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SettingThe Cask Of Amontillado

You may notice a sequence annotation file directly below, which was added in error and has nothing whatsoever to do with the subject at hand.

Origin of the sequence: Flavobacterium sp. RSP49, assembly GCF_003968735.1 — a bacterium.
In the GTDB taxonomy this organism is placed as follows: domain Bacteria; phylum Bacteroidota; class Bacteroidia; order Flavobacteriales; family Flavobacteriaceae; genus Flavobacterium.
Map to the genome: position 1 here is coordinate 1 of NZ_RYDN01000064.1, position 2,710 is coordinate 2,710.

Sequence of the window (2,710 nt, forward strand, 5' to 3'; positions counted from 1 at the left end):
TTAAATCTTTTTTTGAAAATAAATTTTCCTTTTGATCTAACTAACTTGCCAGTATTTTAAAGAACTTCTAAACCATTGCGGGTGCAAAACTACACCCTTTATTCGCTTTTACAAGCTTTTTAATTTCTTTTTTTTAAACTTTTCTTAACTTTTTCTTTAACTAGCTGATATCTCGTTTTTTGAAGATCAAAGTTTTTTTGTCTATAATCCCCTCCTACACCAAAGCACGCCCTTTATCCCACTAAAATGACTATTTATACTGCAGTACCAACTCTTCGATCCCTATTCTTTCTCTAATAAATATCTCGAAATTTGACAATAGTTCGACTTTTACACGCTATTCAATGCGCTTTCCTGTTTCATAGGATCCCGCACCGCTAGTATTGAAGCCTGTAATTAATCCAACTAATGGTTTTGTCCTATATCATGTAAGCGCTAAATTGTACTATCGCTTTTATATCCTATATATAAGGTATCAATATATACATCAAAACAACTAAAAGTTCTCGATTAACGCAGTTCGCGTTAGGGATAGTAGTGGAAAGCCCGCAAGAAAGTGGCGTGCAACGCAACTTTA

An important element in any story is setting. Authors use setting to convey certain feelings brought on by the character’s surroundings. It also subliminally serves to illustrate the character’s intentions. In “The Cask of Amontillado” Edgar Allen Poe uses the dark, imposing setting to do just that, communicate the underlying theme of the story, being death, revenge and deception. Poe begins setting the tone of the story by describing the gloomy and threatening vaults beneath Montressor’s home. The first description of the Montressor home, as well as the reader’s first hint that something is amiss, is the description of the time off Montressor had required his employees to take. This alone lets us know that some of his intentions are less than virtuous. He describes the vaults as extensive, having many rooms, and being insufferably damp. This description of Montressor’s vaults strikes a feeling of uneasiness and fear in the reader, as well as a fear of malevolent things to come. References to the bodies laid to rest in the catacombs seemingly foreshadow Fourtunato’s demise. The preservative Potassium Nitrate hung on the walls “like moss” apparently to preserve these bodies. Although Poe does not describe many of the Catacomb rooms, I believe he chooses not to. This is simply a tool to lead the readers to believe that the rooms are all the same, therefore, bringing sobering fear and possibly even death with them. Poe describes these few rooms, each having the decayed remains of the deceased, bringing on a feeling of uneasiness and fear. The air in the crypts is thick and oppressive, with the foul stench of decay and mold, which “…caused our flambeaux rather to glow than flame.” The main room is described as a small room four feet deep by three feet wide and six feet high, with chains affixed to the walls and human skeletons piled beside the entr...

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